Teva is an American shoe retailer founded in 1984 in Arizona, United States. The multinational retail company creates footwear for men, women, and children.

Teva makes sandals, sneakers, boots, slippers, and more. Deckers Outdoor Corporation owns Teva and other brands like UGG, Hoka, Koolaburra, Sanuk, and more.

Deckers operates select department and specialty stores across more than 50 countries where it does business. It has over 3,000 employees globally.

Teva aims to deliver quality products to its consumers while minimizing the environmental impact of its business footprint. It strives to support local communities and maintain an ethical supply chain.

Teva has a responsibility to employ socially conscious operations and sustainable business practices. It has committed to an inclusive and equitable work experience and supporting the environment.

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Sustainability Rating: 4/10

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Category: Shoes

For: Women, men, children

Type: Boots, sandals, flats, sneakers

Style: Casual

Quality: Medium

Prices: $$

Sizes: 5-12 (US), 3-10 (UK), 36-43 (EU), 3-10 (AU)

Fabrics: Cotton, polyester, nylon, polyurethane, rubber, leather, wool

100% Organic: No

100% Vegan: No

Ethical & Fair: No

Recycling: Yes

Producing countries: Cambodia, China, Philippines, Dominican Republic, Vietnam

Certifications: GRS, RCS, FSC, LWG, RWS

Sustainability Practices

Teva takes wide-ranging measures to protect biodiversity, reduce its consumption of water, energy, and other resources, avoid waste, and combat climate change.

It wants to be better and more efficient by looking at every aspect of its value chain to ensure the healthy functioning of our planet. However, the majority of its business remains detrimental to the environment.

Teva doesn't use any organic materials such as organic cotton. But it uses recycled materials such as recycled polyester.

Most of the fabrics it uses are either natural without relevant certifications, such as regular cottons, or synthetic petroleum-based fibers such as polyester and nylon.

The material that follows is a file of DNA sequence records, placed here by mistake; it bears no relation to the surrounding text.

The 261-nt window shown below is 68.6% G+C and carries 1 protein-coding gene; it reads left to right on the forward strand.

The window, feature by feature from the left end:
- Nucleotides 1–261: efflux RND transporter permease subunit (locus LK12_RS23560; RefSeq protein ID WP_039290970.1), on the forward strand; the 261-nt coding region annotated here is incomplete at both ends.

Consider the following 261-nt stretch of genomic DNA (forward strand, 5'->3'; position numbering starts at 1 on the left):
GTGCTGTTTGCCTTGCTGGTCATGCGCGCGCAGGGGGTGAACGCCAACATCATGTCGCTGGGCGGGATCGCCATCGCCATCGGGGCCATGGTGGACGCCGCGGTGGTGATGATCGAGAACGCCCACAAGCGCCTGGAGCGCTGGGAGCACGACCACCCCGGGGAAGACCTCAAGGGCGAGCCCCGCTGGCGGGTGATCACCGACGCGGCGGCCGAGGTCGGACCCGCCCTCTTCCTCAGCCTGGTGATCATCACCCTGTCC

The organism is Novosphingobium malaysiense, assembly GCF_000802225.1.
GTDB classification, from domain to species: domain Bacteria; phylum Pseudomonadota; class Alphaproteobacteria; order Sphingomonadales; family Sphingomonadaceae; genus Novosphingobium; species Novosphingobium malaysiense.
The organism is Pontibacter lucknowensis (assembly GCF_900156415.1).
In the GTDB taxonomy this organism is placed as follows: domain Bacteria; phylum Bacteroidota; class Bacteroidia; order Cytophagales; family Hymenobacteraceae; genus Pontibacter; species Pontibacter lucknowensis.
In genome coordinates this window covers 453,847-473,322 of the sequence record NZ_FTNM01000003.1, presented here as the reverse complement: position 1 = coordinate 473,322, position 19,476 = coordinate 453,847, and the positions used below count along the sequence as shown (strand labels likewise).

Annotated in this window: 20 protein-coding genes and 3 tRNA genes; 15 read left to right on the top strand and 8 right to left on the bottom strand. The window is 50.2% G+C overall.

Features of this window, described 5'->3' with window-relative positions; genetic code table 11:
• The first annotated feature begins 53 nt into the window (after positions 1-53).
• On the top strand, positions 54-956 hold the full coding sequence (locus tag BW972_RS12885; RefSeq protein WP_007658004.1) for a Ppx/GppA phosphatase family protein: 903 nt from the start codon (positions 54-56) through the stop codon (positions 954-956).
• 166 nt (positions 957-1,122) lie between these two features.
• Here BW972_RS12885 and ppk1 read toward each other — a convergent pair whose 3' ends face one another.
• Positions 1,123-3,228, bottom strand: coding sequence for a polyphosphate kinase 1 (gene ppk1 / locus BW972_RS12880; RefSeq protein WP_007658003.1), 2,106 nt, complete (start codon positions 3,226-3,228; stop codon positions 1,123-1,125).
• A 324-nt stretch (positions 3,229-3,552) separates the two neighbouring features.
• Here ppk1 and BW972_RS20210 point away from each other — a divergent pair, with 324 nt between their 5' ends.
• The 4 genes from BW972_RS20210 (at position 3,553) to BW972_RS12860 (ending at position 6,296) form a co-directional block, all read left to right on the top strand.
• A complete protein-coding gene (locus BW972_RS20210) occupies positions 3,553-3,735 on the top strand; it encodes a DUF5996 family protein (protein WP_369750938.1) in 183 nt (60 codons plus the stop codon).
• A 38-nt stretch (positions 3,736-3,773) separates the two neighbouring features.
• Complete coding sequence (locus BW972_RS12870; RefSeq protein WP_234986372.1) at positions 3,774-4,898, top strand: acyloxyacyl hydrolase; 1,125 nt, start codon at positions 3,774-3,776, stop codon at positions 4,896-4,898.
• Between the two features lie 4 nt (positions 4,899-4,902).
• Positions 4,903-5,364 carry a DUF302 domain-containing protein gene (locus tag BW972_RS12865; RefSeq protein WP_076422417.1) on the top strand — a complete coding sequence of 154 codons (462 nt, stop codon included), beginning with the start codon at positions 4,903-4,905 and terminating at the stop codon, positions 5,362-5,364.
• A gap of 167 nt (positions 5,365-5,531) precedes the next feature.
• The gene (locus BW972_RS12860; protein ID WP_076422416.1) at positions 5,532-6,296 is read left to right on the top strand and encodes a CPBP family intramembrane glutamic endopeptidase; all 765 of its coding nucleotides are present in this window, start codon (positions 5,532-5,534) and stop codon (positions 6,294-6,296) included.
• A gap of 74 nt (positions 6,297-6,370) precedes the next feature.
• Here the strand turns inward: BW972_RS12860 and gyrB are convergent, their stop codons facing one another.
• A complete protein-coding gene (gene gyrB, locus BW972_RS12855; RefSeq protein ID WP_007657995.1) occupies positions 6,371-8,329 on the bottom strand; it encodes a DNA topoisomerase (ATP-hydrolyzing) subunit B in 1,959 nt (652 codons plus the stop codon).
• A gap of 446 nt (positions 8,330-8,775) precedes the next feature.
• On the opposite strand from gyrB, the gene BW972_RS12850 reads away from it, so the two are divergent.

Teva publishes a list of all its manufacturers but not its processing facilities on its corporate website. It wants to ensure that its ethical supply chain program is the best in class.

Teva manufactures its clothes in many East Asian countries, where human rights and labor law violations happen every day.

The American shoe retailer doesn't show any labor certification standard that would ensure good working conditions, decent living wages, health, safety, and other crucial rights for workers in its supply chain.

Teva has a code of conduct that applies to all its suppliers and subcontractors based on the regulations set by the International Labor Organization (ILO).

Teva assesses compliance with its Code of Conduct by informal visits or third-party audits with or without notice. It employs an internal audit team and accredited third-party auditors to regularly assess its factories' compliance with its fair labor standards.

Teva doesn't use exotic animal skin, hair, fur, or angora. But it uses leather and wool to manufacture many of its products.

These animal-derived materials are cruel and unethical. They also harm the environment by producing greenhouse gases and waste. More sustainable alternatives exist.

Sustainability Goals

Teva has committed to reducing its environmental impact across the entire supply chain. It aims to significantly reduce its overall environmental footprint and give back to causes focusing on people and our planet.

Teva plans to reduce its GHG emissions by 46% in Scope 1 and 2 and 58% in scope 3 (in the Purchased Goods category), by 2030 compared to 2019.

Teva has also committed to restoring 1,000,000 acres of land by 2025 through its support of a grant for regenerative farming practices.

Teva plans to have 55% of all materials used in its footwear made from preferred materials by 2027.

Teva aims for 100% of the cotton fiber used in its footwear made from recycled cotton fibers or sourced from farms that utilize sustainable crop growing practices by 2025.

Teva will source 65% of all co-polyester fibers and films in its footwear from post-consumer, post-industrial, or renewable resources by 2030.

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